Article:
As things are a bit difficult at the moment, I do usually accept online or digital copies but I will make it clear in the review when that is the case, because I will be unable to talk about component quality and the physical game experience. My review will focus on the mechanisms and the enjoyment derived from those.

Print-and-Play Versions

Unfortunately, I don’t have the time to print, cut out and otherwise assemble print-and-play versions of games. However, I’m happy to accept ready-made ones, if you want to send me one. Just bear in mind that the same applies as to prototypes: the rules for your game have to be basically finished, with no or only minor tweaks needed.

Unboxing Videos

If you send me a production-ready or near-to-finished physical copy of your game, I will always be happy to make an unboxing video of it. Some people don’t like those video, but I think many of us like to see people unwrap presents, and unboxing videos create that same sort of feeling in my view.

Deadlines and Lead Times

The most important part is deadlines though. I usually need at least four weeks from receiving the review copy (digital or physical) before my review will be ready to be published. That gives me enough time to play your game a few times, write and publish the review and prepare the audio and audiogram versions.

I always release my reviews on a Saturday, so please bear that in mind also.

I generally aim to release a review around 4 weeks after receiving a review copy, but that can sometimes be longer, so please always check with me first.

So if your Kickstarter launches in less than four weeks’ time, I’m still happy to review your game, but it is highly unlikely that I will have it ready in time for launch. However, you may still want to add my review to your Kickstarter page during the campaign or use it to promote your pre-order or late pledge efforts, or if you’re planning to continue to sell the game after your crowdfunding campaign is over. Reviews released later on are always useful to keep the momentum going.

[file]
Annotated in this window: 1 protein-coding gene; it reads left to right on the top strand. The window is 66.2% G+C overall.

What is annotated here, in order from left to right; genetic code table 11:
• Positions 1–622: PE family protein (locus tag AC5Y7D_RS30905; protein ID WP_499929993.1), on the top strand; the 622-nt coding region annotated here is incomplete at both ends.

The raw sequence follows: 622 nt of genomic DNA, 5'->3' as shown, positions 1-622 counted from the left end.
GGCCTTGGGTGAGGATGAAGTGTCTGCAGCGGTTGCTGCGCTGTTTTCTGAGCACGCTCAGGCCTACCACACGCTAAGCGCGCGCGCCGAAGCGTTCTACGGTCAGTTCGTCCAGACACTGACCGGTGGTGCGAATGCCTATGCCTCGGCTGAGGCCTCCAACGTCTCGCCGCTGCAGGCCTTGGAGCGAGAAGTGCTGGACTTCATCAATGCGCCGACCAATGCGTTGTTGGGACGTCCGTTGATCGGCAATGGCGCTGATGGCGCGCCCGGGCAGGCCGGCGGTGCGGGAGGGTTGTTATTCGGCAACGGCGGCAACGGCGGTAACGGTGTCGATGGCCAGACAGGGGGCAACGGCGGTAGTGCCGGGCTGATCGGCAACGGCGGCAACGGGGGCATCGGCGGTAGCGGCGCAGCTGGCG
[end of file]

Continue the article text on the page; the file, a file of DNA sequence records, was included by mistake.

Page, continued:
Definite No-Nos

There are a number of things that mean that I will definitely NOT review your game, but these should be really obvious.

If your game contains illustrations, miniatures, descriptions, names, game mechanisms, rules or anything else that glorifies or promotes racism, sexism, homophobia, ageism, ableism, body shaming, misogyny or any other discriminatory behaviours and prejudices, killing, torture or any other maltreatment of people or animals, even if your game does any of these in a tongue-in-cheek way, then please don’t send it in.

I also do not review games whose main focus is on sexual practices, drinking or drugs, even if it’s in a fantasy or other fictional setting.

If your game deals with any of the above in a sensitive, constructive and meaningful way, in an attempt to highlight issues and educate people about them, please do get in touch though.

I will never review games where the rulebook neither uses the gender-neutral pronoun “they” to describe the players nor addresses the reader directly using “you”. Having male or female nouns for describing in-game characters is fine of course, even though I would expect characters in the game to be diverse in gender and race.

Get in Touch

If you want to discuss your game with me, after reading the above guidelines, then please reach out to me via my contact form or DM me on Twitter or Discord.